There are still thousands of house fires each year and as individuals and communities, we can do more to reduce this number.
This year, as in previous years, there were no working smoke alarms in 80 per cent of the homes where people died. Smoke alarms save lives and should be installed in the middle of the ceiling of every bedroom in your house” (source NZFS)
The safety message is bing pushed year after year laws and codes are being introduced but along with all of those great efforts people are still dying unnecessarily.
There is no statistical information detailing and tracking smoke alarm installation.
When we enter a situation we do so based on what is known as Dynamic Risk Assessment. We constantly monitor a variety of hazards and act accordingly.
BUT and it’s a great big fat hairy BUT … we can only base our assessment on the information at hand, as we encounter it. Fighting a fire is a live, fluid process. There are a myriad of hazards in any situation that only become apparent as and when we discover them. Unfortunately, on some occasions, this can be too late!
With our new site FireBuddy.co.nz we’re hoping to connect in an informal, non patronising environment. My brigade and those across the country enter burning buildings daily and we need YOUR help
The answer is simple!
Information is the key and it is widely available, just not to the people on the front line right now! As a fire grows so does the command and control. Once that arrives the control unit is extremely well equipped.
What isn’t available is that critical information such as dwarf-sized stairs, LPG bottles, hazards and obstacles we will face as first responders.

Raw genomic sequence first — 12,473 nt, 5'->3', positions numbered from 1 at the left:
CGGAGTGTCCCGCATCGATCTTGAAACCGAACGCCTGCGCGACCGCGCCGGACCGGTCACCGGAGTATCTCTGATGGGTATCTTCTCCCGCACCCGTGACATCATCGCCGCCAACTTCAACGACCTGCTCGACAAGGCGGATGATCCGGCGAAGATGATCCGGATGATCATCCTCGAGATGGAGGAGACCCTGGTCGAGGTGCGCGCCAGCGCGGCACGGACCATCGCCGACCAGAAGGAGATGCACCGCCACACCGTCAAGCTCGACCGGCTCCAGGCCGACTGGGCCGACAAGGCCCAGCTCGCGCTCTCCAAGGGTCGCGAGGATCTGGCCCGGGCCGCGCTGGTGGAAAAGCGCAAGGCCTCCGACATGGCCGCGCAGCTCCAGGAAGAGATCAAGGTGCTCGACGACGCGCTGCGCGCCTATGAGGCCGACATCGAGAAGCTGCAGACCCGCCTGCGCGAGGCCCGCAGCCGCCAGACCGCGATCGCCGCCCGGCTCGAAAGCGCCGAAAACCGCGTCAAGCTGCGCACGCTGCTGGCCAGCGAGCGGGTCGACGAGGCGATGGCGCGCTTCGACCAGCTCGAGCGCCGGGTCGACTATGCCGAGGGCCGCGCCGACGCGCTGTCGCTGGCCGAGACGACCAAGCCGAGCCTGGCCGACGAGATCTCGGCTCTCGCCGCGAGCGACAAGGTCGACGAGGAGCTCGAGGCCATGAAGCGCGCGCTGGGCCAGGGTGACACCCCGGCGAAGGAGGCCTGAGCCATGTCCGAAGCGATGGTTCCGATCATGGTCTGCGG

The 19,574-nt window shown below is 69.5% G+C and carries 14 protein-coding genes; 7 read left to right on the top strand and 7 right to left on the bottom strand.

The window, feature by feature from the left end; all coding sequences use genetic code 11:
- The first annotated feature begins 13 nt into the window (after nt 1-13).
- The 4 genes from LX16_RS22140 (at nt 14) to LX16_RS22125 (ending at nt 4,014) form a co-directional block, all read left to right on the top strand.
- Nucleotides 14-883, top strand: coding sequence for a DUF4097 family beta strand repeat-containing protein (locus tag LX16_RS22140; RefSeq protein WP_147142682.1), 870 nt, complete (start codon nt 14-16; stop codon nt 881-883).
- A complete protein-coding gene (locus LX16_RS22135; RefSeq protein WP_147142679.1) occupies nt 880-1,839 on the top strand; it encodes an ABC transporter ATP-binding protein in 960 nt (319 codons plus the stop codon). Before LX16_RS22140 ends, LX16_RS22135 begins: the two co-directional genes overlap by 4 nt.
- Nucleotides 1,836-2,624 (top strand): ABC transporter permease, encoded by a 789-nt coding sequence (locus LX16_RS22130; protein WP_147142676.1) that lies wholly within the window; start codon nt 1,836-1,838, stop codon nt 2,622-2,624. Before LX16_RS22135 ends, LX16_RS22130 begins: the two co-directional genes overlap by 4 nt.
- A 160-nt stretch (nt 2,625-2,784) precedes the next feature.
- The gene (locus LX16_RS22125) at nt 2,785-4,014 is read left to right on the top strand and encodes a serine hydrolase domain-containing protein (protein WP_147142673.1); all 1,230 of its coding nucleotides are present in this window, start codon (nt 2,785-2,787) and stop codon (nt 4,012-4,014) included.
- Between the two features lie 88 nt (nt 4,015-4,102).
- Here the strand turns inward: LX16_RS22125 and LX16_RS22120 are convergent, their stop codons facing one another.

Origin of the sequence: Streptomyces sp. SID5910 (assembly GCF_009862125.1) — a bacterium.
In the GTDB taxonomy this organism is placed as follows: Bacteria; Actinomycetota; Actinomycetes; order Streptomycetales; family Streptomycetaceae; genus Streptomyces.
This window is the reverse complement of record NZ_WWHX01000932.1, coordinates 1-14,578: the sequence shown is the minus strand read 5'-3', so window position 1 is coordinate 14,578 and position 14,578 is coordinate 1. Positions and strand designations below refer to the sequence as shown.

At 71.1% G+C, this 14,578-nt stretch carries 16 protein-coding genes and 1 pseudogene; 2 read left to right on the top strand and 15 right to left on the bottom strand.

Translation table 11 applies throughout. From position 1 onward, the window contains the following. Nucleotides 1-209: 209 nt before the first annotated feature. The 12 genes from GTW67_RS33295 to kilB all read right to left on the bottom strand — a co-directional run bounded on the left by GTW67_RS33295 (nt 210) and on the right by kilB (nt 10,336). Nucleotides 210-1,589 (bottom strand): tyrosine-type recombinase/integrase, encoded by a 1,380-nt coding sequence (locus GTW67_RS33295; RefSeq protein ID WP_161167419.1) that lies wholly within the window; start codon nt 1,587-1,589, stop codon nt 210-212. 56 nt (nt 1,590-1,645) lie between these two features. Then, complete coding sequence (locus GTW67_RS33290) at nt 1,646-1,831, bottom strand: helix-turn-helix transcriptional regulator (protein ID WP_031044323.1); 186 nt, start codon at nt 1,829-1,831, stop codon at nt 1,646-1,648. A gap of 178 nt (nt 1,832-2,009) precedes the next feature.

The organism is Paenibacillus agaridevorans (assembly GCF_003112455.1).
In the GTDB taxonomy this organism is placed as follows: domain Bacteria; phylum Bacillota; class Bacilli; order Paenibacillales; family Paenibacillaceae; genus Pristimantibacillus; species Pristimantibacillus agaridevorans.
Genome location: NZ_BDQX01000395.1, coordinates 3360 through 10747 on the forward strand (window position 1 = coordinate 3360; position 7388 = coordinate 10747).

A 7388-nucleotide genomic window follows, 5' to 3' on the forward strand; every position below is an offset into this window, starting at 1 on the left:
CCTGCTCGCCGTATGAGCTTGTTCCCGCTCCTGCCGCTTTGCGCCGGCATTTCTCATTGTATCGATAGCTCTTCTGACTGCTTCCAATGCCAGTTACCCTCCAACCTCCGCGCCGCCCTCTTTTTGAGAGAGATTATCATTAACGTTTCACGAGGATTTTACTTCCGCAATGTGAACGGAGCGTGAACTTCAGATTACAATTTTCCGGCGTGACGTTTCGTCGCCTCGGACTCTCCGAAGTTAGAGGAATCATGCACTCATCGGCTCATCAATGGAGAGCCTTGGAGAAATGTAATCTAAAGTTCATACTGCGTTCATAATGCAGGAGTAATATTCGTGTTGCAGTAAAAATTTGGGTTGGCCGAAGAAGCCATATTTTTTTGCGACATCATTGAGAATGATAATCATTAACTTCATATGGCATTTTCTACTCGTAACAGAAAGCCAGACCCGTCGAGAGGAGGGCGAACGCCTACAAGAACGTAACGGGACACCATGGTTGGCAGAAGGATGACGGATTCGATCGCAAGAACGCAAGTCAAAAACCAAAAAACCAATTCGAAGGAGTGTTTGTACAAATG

Critical, on-the-ground information on a job saves time and collateral damage (property and lives!). This project is to develop a mobile app that we can take into the field and that delivers information such as:
The information we require is readily available from various sources:
The Potential of Information Discovery
The Potential of Information Discovery
Internet technologies are now mature enough to support Aggregated Information Discovery (AID) in real time.
A user searches for information specific to their location. The ‘query’ is not submitted to a single index, but rather, it is forwarded to multiple providers who respond to our servers with their specific results. Results are aggregated, and returned to the user as pins on a map.
Our goal is to create a central service that provides AID for first responders.
The FireBuddy app and data will be freely available to the 10,000 first responders who protect our communities and although my company and it’s partners have sponsored FireBuddy to this stage we now need your help to put together a marketing and administration budget enabling us to let your friends and families know we’re here … hence this fund raiser.
It’s a simple concept that requires US ALL to help and to contribute to the development.